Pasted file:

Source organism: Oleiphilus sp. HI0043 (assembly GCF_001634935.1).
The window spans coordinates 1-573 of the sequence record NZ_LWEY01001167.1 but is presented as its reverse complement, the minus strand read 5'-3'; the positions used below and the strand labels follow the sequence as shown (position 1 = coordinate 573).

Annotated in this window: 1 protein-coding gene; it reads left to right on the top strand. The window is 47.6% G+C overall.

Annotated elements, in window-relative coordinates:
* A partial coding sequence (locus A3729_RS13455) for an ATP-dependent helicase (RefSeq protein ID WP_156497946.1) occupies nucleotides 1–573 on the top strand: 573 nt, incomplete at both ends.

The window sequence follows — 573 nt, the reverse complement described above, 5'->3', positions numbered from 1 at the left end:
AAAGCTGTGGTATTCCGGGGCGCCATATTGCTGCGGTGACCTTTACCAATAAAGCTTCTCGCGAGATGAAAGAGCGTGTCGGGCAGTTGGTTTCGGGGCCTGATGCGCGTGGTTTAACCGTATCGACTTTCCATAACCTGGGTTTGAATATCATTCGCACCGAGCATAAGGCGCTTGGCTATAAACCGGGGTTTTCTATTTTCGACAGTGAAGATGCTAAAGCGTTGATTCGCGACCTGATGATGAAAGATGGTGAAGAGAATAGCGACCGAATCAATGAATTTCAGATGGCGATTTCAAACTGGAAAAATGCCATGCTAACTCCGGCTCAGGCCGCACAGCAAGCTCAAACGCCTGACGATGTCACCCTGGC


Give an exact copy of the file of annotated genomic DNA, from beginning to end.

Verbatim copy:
Source organism: Oleiphilus sp. HI0043 (assembly GCF_001634935.1).
The window spans coordinates 1-573 of the sequence record NZ_LWEY01001167.1 but is presented as its reverse complement, the minus strand read 5'-3'; the positions used below and the strand labels follow the sequence as shown (position 1 = coordinate 573).

Annotated in this window: 1 protein-coding gene; it reads left to right on the top strand. The window is 47.6% G+C overall.

Annotated elements, in window-relative coordinates:
* A partial coding sequence (locus A3729_RS13455) for an ATP-dependent helicase (RefSeq protein ID WP_156497946.1) occupies nucleotides 1–573 on the top strand: 573 nt, incomplete at both ends.

The window sequence follows — 573 nt, the reverse complement described above, 5'->3', positions numbered from 1 at the left end:
AAAGCTGTGGTATTCCGGGGCGCCATATTGCTGCGGTGACCTTTACCAATAAAGCTTCTCGCGAGATGAAAGAGCGTGTCGGGCAGTTGGTTTCGGGGCCTGATGCGCGTGGTTTAACCGTATCGACTTTCCATAACCTGGGTTTGAATATCATTCGCACCGAGCATAAGGCGCTTGGCTATAAACCGGGGTTTTCTATTTTCGACAGTGAAGATGCTAAAGCGTTGATTCGCGACCTGATGATGAAAGATGGTGAAGAGAATAGCGACCGAATCAATGAATTTCAGATGGCGATTTCAAACTGGAAAAATGCCATGCTAACTCCGGCTCAGGCCGCACAGCAAGCTCAAACGCCTGACGATGTCACCCTGGC